Gold-plated weathercock, lent by Museum de Roode Tooren, is a weathercock like any other apart from the fact that it’s gold-plated, and therefore it doesn’t lose its shine.

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Normally sitting on the church’s tower in Doesburg, shining bright and golden, the weathercock is certainly put in central view. And now put on the ground, looking at it from closer by, we are obviously not looking at the rotting wooden cockerel inside, but at the shiny golden elephant.

 

Gold-plated weathercock. Museum de Rode toren. exh.cat.no2-patina

Niban-Kan building, Tokyo


Thursday, May 18, 2017

Walking around Shinjunku, Tokyo’s district, one may have noticed the unusual buildings standing out on its east side.
The Ichiban-Kan (“building number one”) and the Niban-Kan (“building number two”) were designed by the architect Minory Takeyama in 1966. They were commissioned by a Korean Toyota salesman, asking him to design both buildings at the same time, and finally completed in 1969. Respectively, one was home of 49 tiny bars distributed through its eight floors, and the other hosted bars, clubs and sauna.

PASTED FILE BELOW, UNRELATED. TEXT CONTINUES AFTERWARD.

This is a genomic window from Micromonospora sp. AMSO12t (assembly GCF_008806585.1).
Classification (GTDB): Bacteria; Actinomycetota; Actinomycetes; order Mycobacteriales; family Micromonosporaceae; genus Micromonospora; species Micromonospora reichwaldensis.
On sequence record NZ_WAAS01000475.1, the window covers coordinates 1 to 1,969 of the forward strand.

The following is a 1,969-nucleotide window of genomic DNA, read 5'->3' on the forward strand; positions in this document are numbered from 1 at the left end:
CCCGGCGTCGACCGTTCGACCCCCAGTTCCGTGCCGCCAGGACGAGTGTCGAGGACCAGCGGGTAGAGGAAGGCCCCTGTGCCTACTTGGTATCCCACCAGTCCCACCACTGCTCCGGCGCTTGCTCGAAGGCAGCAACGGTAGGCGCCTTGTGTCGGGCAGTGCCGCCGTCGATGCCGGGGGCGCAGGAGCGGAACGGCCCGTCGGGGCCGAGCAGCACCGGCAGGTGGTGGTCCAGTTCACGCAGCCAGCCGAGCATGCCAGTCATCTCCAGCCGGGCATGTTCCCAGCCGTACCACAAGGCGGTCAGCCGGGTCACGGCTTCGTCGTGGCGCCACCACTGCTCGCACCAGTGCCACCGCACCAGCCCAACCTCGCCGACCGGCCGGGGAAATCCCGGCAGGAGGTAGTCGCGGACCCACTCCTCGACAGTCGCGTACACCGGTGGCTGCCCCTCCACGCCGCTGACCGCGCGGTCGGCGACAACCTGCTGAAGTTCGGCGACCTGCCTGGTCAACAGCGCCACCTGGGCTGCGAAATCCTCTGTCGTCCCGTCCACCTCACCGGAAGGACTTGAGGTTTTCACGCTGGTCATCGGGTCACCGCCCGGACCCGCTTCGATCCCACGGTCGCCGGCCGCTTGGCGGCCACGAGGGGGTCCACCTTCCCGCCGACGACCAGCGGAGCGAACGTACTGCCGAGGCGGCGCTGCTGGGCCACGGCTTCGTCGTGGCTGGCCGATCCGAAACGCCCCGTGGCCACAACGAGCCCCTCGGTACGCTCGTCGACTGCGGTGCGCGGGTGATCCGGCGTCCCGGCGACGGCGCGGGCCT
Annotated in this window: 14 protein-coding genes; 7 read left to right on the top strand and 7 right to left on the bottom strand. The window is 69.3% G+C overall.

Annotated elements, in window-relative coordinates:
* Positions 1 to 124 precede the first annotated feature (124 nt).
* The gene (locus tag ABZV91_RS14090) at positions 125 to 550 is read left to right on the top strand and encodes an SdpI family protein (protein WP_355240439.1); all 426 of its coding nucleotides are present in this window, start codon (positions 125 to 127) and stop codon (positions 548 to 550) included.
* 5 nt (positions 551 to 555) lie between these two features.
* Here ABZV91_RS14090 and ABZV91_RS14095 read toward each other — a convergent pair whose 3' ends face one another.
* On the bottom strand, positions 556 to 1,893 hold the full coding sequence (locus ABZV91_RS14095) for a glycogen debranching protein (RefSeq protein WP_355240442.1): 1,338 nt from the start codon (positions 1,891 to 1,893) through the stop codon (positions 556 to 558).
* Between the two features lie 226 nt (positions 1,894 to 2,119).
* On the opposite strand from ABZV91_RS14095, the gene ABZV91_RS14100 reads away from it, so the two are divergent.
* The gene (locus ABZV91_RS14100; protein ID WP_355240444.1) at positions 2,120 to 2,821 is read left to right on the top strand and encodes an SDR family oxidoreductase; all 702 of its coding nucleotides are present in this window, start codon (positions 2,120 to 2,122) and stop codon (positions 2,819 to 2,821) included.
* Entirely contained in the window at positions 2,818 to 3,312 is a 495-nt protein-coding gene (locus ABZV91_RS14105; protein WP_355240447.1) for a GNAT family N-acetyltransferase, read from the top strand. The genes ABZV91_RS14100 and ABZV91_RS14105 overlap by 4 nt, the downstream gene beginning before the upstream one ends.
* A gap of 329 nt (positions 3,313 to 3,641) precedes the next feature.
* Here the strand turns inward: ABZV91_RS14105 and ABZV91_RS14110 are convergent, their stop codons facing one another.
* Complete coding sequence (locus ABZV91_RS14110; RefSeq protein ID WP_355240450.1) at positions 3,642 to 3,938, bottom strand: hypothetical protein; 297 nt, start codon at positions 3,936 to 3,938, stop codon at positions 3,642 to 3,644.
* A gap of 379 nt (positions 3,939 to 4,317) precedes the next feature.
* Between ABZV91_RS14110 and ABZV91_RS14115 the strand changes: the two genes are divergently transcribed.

Slides from the 1970s, reproducing the two buildings. Domus Archive

 

In 1977, the cover of Charles Jenks’ The Language of Post-Modern Architecture features an enigmatic Japanese building. It raises the Niban-kan as an icon of Supergraphics, along with its adjacent brother building the Ichiban-kan.
Niban-Kan’s colored surface has been painted over by now, blending now with Tokyo building’s flat designs.
But what made this building so special, beside its colorful surface ?

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In the 60’s, East-Shinjuku was the land of protest and porn, where one could meet the radical, intellectual, and other underground Japanese subcultures. This area’s hyper activity led to an important street competition, where signs and speakers had to be bigger and louder.
Minory Takeyama was challenged to implant a new architecture in the given context. It had to stand out of this saturation of lights and neons, while blending in with the energy of the district.